1. My claim was denied. Should I appeal it myself?
2. The long-term disability adjuster is nice on the phone. Isn’t he supposed to be fair to me?
3. I received Social Security disability. Isn’t that good enough to also receive long-term disability?
4. How can I afford an attorney?
5. Why has my long-term disability benefit been reduced by other benefits?
6. Can’t my lawyer just write a letter or two and win the case for me?

1. My claim was denied. Should I appeal it myself?

It is critical to hire an experienced ERISA attorney after your claim is denied. You should not appeal the claim yourself. Insurance companies and administrators have language in their plans, that give them the right to deny your claim for a wrong reason as long as there is some reasonable basis to support that wrong decision. Therefore, you need an experienced ERISA litigator to handle the appeal and make your claim record overwhelmingly strong in your favor. A court may not let an attorney make your claim stronger during litigation and so it is critical to do this during the appeal and before it is time to file a lawsuit. It may be too late to make the claim strong if you appeal yourself.

2. The long-term disability adjuster is nice on the phone. Isn’t he supposed to be fair to me?

Most disability claimants think that their claim will be handled fairly since the adjuster seems nice. However, that person knows it is her job to deny your claim! When your claim is denied it saves the company or plan money. In fact, some plans and insurance companies hire people who went through law school, and they will know how to deny your claim factually and legally. Adjusters are well trained to deny claims, and they do this every day. You are no match for them. You need an experienced ERISA litigator on your side to fight for the benefit you deserve.

3. I received Social Security disability. Isn’t that good enough to also receive long-term disability?

It should be, but for most plans and insurance companies it is not. You will be told that the Social Security Administration uses a different standard and a different definition of disability than your plan. So Social Security findings supposedly don’t matter. You may be told that the Social Security decision was based on old records and not the latest medical records. So the decision can be ignored. However, the truth is that there really is much similarity and in fact the Social Security disability definition is usually more difficult than the long-term disability plan definition. You need an experienced ERISA litigator to fight and make these points legally and factually for you during the claim process!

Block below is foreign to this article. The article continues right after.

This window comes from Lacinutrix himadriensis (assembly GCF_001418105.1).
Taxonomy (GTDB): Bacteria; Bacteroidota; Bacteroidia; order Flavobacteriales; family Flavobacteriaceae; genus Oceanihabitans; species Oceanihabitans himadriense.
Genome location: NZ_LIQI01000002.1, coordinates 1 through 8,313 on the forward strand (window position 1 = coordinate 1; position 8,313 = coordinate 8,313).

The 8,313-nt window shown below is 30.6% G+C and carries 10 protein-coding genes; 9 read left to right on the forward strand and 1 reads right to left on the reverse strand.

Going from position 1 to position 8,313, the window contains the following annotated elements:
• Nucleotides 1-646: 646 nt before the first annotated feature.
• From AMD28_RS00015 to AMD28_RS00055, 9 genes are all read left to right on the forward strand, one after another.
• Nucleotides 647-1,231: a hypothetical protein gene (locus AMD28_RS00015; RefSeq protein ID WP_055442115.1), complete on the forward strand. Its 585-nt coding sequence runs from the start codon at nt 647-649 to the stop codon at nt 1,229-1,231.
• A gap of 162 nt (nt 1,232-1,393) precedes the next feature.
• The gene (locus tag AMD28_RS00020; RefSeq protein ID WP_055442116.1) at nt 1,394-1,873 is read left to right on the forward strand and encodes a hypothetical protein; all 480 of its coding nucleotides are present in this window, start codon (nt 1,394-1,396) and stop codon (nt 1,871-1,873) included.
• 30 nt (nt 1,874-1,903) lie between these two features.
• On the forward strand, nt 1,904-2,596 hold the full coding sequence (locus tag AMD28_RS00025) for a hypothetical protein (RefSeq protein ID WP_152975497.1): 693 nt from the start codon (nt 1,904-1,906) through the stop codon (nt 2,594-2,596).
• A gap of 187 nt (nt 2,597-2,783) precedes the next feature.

4. How can I afford an attorney?

We are here to help. We try to provide fee arrangements that are flexible and meet the needs of clients. The vast majority of our clients receive experienced quality representation on a contingency fee basis. This means that if we do not recover your benefit for you we do not get paid. If there is very little in back benefits, we can still help! We may be able to spread payment of fees out of the benefit over time. This allows us to treat the case like a big case, and invest the money and time needed to make the case strong so you can win. In some instances, a client may have reserves and may desire to pay us on an hourly fee basis. That is offered as well.

5. Why has my long-term disability benefit been reduced by other benefits?

Most ERISA long-term disability plans have contract language allowing the plan to reduce the long-term disability benefit by amounts received for Social Security, pensions, other long-term disability plans, and many other similar type benefits. However, insurance companies may try to reinterpret the plan to take more than is fair and right under the plan. We make sure our clients get the benefits they deserve. We fight against wrongful offsets, and make sure any offsets applied are accurate and legal.

6. Can’t my lawyer just write a letter or two and win the case for me?

No. Most of the time that would be no different than a doctor providing a Band-Aid when you have a serious illness. Plans and insurance companies have a cadre of professionals providing the support needed to deny your claim. They have doctors, nurses, lawyers and many other well-trained individuals. In order to prepare an appeal you must obtain the full claim file and many times parts will be unlawfully withheld without you knowing it. An in-depth review of that claim file utilizing legal and medical professionals is needed. You have to thoroughly know the basis for the claim denial. And then you must articulate the truth and show why the denial is wrong, and assemble medical, vocational and legal evidence to demonstrate this. This must be done with a view toward supporting the case in litigation in the event that the claim is still denied. You should run … not walk … from any attorney who thinks a simple letter is all you need. A diligent determined and quality effort is required.

 
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